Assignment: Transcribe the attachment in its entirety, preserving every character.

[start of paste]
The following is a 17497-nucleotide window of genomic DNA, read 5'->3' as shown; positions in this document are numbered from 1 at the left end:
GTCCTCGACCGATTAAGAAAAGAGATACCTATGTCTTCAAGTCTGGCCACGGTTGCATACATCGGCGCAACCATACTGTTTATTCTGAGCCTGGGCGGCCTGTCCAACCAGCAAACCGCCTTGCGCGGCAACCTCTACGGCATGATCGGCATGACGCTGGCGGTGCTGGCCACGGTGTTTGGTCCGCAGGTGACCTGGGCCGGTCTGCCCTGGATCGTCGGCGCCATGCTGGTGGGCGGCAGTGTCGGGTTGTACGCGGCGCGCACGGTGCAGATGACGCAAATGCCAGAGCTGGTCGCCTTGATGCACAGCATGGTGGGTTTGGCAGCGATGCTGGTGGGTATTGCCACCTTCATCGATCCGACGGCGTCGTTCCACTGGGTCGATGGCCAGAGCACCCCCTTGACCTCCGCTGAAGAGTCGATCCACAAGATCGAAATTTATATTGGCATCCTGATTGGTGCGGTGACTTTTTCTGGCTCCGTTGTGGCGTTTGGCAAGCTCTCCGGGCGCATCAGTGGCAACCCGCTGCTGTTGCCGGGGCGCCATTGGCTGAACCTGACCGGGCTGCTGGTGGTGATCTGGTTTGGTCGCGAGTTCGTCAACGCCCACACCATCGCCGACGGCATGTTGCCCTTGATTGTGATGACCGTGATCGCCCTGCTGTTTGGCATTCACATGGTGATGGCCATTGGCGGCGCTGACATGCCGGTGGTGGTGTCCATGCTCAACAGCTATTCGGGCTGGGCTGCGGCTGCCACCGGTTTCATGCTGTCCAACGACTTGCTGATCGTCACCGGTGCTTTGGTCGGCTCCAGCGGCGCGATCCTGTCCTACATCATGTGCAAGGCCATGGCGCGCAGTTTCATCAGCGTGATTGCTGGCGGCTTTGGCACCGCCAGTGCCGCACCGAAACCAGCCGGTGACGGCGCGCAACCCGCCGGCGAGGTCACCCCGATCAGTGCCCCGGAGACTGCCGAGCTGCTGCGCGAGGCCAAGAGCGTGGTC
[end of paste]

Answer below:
The following is a 17497-nucleotide window of genomic DNA, read 5'->3' as shown; positions in this document are numbered from 1 at the left end:
GTCCTCGACCGATTAAGAAAAGAGATACCTATGTCTTCAAGTCTGGCCACGGTTGCATACATCGGCGCAACCATACTGTTTATTCTGAGCCTGGGCGGCCTGTCCAACCAGCAAACCGCCTTGCGCGGCAACCTCTACGGCATGATCGGCATGACGCTGGCGGTGCTGGCCACGGTGTTTGGTCCGCAGGTGACCTGGGCCGGTCTGCCCTGGATCGTCGGCGCCATGCTGGTGGGCGGCAGTGTCGGGTTGTACGCGGCGCGCACGGTGCAGATGACGCAAATGCCAGAGCTGGTCGCCTTGATGCACAGCATGGTGGGTTTGGCAGCGATGCTGGTGGGTATTGCCACCTTCATCGATCCGACGGCGTCGTTCCACTGGGTCGATGGCCAGAGCACCCCCTTGACCTCCGCTGAAGAGTCGATCCACAAGATCGAAATTTATATTGGCATCCTGATTGGTGCGGTGACTTTTTCTGGCTCCGTTGTGGCGTTTGGCAAGCTCTCCGGGCGCATCAGTGGCAACCCGCTGCTGTTGCCGGGGCGCCATTGGCTGAACCTGACCGGGCTGCTGGTGGTGATCTGGTTTGGTCGCGAGTTCGTCAACGCCCACACCATCGCCGACGGCATGTTGCCCTTGATTGTGATGACCGTGATCGCCCTGCTGTTTGGCATTCACATGGTGATGGCCATTGGCGGCGCTGACATGCCGGTGGTGGTGTCCATGCTCAACAGCTATTCGGGCTGGGCTGCGGCTGCCACCGGTTTCATGCTGTCCAACGACTTGCTGATCGTCACCGGTGCTTTGGTCGGCTCCAGCGGCGCGATCCTGTCCTACATCATGTGCAAGGCCATGGCGCGCAGTTTCATCAGCGTGATTGCTGGCGGCTTTGGCACCGCCAGTGCCGCACCGAAACCAGCCGGTGACGGCGCGCAACCCGCCGGCGAGGTCACCCCGATCAGTGCCCCGGAGACTGCCGAGCTGCTGCGCGAGGCCAAGAGCGTGGTC